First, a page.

Peach and Horne’s concept of an uninterrupted westward ice flow across Shetland during the maximum stage of the last glaciationhas not been substantiated, except perhaps in the extreme north and south of the island group. In Unst boulders and pebbles of serpentine of the type cropping out in the east and centre of the island are present on the high western Valla Field ridge and along the west coast to the south of Wood Wick, indicating ice flow from the east-south-east. In North Roe (north Mainland) a boulder clay exposed along the east coast, which has been linked with either north-north-east trending or north-west trending striae, contains pebbles which most probably come from north-easterly and south-east to easterly directions. In South Mainland there is evidence that south of the latitude of Quarff ice moved westward from the North Sea across the high backbone of the island. Blocks of Old Red Sandstone conglomerate of the type cropping out along the east coast, for example, were recorded by Peach and Home along the west shore near Wester Quarff and occur all along the hilltops extending south from Quarff. Erratics of both Clift Hills phyllite and Old Red Sandstone are common on St Ninian’s Isle. It is also probable that ice coming from the north-east covered part of Bressay, as in the northern half of the island all the ice-transported pebbles and boulders consist of Old Red Sandstone sediment and there are no stones of metamorphic rock of the type found on Mainland.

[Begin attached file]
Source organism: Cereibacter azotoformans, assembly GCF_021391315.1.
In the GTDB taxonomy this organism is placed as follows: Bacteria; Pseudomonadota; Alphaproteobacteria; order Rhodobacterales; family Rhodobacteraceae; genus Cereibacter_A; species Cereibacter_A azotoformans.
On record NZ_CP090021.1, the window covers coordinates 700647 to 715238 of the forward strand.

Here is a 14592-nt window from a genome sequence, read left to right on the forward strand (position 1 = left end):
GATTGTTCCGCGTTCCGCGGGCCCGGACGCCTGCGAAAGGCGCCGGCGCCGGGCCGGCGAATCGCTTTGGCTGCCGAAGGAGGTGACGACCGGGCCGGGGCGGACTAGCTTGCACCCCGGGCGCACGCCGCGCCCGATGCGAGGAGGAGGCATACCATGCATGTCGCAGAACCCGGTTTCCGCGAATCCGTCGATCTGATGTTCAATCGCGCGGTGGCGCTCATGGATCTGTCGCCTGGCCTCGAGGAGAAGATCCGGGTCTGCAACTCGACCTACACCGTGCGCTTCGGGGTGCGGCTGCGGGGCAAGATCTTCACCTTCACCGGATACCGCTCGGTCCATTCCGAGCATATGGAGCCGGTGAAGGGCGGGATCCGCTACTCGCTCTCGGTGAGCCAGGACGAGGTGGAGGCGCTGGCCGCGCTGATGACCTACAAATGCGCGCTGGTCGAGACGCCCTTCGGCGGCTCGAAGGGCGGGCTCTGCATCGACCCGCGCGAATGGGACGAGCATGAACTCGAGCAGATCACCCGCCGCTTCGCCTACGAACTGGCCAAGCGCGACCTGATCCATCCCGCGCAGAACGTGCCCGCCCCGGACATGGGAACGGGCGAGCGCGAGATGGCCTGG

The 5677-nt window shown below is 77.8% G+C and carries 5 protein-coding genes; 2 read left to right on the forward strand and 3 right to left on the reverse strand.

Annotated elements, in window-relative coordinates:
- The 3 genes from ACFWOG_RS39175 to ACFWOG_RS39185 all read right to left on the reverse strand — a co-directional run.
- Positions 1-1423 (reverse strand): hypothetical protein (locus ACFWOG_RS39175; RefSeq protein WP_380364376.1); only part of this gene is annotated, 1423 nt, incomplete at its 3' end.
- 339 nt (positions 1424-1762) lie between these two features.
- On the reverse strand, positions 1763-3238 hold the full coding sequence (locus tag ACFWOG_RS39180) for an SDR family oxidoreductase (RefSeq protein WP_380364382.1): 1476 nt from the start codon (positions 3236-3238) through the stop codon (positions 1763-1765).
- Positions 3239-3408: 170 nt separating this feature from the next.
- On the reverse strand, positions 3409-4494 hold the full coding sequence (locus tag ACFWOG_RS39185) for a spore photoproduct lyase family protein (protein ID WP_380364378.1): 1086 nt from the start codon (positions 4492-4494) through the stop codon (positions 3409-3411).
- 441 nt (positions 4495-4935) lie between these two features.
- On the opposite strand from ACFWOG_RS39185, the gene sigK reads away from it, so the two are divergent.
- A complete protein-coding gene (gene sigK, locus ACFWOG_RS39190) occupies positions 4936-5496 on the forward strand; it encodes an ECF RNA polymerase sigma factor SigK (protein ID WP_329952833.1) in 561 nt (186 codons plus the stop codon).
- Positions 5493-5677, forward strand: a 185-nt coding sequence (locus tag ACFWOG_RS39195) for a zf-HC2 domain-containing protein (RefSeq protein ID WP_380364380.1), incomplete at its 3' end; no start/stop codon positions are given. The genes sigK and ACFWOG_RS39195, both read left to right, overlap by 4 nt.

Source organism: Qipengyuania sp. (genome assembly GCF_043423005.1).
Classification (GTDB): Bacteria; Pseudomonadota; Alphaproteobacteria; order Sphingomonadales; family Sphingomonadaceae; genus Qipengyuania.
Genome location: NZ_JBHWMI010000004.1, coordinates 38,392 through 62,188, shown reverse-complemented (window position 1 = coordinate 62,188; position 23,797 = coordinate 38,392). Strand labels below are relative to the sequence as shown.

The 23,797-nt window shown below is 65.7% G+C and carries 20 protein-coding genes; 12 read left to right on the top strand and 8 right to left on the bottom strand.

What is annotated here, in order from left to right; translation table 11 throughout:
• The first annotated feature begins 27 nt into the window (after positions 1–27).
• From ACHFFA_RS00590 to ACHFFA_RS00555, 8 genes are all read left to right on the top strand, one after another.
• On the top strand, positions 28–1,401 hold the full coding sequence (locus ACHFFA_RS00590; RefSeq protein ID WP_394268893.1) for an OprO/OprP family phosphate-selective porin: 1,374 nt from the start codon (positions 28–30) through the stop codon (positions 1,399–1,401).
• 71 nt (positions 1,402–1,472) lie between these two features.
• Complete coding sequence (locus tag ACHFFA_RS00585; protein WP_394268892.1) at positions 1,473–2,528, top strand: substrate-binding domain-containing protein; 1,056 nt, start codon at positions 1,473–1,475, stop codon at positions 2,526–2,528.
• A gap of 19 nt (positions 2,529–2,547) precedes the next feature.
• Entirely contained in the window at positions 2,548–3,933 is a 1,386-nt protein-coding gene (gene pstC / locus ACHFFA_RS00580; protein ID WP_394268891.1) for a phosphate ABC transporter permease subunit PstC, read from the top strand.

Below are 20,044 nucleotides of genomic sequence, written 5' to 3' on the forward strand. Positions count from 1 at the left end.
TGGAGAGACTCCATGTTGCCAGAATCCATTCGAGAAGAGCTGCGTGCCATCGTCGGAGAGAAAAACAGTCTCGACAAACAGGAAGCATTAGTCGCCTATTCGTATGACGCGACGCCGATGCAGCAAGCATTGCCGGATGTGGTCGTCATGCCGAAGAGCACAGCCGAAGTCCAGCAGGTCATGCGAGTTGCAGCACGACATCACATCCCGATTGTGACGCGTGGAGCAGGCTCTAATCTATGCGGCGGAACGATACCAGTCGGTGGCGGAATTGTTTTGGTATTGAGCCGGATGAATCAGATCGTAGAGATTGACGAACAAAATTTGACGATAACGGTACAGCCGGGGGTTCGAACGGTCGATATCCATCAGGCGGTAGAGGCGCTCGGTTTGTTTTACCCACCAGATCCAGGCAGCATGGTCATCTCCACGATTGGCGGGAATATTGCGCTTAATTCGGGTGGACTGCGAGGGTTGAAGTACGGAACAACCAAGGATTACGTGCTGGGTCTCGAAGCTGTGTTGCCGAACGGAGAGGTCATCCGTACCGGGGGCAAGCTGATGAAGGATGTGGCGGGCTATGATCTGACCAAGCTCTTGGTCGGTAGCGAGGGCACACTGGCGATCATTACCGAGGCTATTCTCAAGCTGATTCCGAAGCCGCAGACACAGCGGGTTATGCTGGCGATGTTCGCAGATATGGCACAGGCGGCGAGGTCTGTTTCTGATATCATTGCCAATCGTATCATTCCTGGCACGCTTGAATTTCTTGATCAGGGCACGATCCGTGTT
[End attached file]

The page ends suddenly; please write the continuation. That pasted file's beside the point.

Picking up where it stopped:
In the central part of Shetland the evidence points to the existence of a local ice sheet during the maximum stage of the Devensian. West of the central backbone of Mainland the overall ice movement was to the west. The actual direction was north-westward in North Roe, westward to west-north-westward in Northmaven and Muckle Roe, almost radially outward from the Walls Peninsula, and south-westward in the Scalloway-Burra Isle area. There is an abundance of indicator stones throughout the area which confirm this direction of movement, but there are no stories which could with certainty have been derived from a more easterly source than the main Scallafield ridge of central Mainland. In eastern Mainland the prevailing orientation of striae swings from east–south–east and east-west in northern Tingwall, Nesting, Laxo and on the south coast of Whalsay, to north–east and even north–north–east in Lunnasting, central and north Whalsey and the Out Skerries. In an unpublished report, now in an Institute open file, Robertson (1935)[5] has shown that, although the orientation of these striae is in apparent accord with those farther west, the stones in the till and the erratics invariably indicate an eastward. or north-eastward direction of ice transport. This contradicts the conclusions of Peach and Horne, who visualised a south-westward ice movement in these areas. Rocks on which Robertson’s evidence is based include the migmatite and granite of the Colla Firth permeation belt (P915596), boulders of which abound on the peninsulas between Dales Voe and Wadbister Voe and in the South Nesting Peninsula, and the Stava Ness Granite which provides many boulders in Whalsay, and rarer boulders as far east as the Out Skerries. Boulder-trails are also provided by smaller outcrops of distinctive rocks, such as the small bosses of serpentine in Lunning and west Whalsay, blocks of which can be found for some distance to the north-east. Farther north on the island of Fetlar, Phemister has recorded many blocks of metamorphic rocks from the Lamb Hoga Peninsula resting on the serpentines occupying the centre of the island, and abundant serpentines in the till overlying the Funzie conglomerate in the east. As no boulders of the staurolite-schist from the main Scallafield Ridge of central Mainland or of rocks cropping out even further west have been found in the eastern areas, Robertson concluded that central Shetland was covered by a local ice cap which had its ice-shed in the vicinity of Weisdale and Pettadale, whence it moved out both westward and eastward. The eastward-flowing ice encountered resistance, presumably by Scandinavian ice, a short distance east of the coast of Mainland and then turned north-eastward past Whalsay and the Out Skerries.